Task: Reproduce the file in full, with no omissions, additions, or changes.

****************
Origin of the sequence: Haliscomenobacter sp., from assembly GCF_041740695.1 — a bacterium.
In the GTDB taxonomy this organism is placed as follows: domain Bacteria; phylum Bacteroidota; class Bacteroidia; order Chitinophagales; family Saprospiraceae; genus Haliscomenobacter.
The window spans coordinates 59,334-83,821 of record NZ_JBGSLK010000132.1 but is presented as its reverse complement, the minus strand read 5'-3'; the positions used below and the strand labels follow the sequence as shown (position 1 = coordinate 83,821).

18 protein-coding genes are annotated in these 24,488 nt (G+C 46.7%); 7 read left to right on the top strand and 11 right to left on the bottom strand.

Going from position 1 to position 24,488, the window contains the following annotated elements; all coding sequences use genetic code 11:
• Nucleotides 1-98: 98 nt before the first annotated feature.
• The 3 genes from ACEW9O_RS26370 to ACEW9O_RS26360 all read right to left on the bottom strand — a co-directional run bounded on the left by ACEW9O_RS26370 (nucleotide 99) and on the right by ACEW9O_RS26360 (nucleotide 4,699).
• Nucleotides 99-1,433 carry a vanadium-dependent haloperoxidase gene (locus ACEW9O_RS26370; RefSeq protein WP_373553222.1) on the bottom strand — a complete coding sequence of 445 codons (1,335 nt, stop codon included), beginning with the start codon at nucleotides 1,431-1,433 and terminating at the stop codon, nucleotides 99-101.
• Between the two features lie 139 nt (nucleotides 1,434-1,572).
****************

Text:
Origin of the sequence: Haliscomenobacter sp., from assembly GCF_041740695.1 — a bacterium.
In the GTDB taxonomy this organism is placed as follows: domain Bacteria; phylum Bacteroidota; class Bacteroidia; order Chitinophagales; family Saprospiraceae; genus Haliscomenobacter.
The window spans coordinates 59,334-83,821 of record NZ_JBGSLK010000132.1 but is presented as its reverse complement, the minus strand read 5'-3'; the positions used below and the strand labels follow the sequence as shown (position 1 = coordinate 83,821).

18 protein-coding genes are annotated in these 24,488 nt (G+C 46.7%); 7 read left to right on the top strand and 11 right to left on the bottom strand.

Going from position 1 to position 24,488, the window contains the following annotated elements; all coding sequences use genetic code 11:
• Nucleotides 1-98: 98 nt before the first annotated feature.
• The 3 genes from ACEW9O_RS26370 to ACEW9O_RS26360 all read right to left on the bottom strand — a co-directional run bounded on the left by ACEW9O_RS26370 (nucleotide 99) and on the right by ACEW9O_RS26360 (nucleotide 4,699).
• Nucleotides 99-1,433 carry a vanadium-dependent haloperoxidase gene (locus ACEW9O_RS26370; RefSeq protein WP_373553222.1) on the bottom strand — a complete coding sequence of 445 codons (1,335 nt, stop codon included), beginning with the start codon at nucleotides 1,431-1,433 and terminating at the stop codon, nucleotides 99-101.
• Between the two features lie 139 nt (nucleotides 1,434-1,572).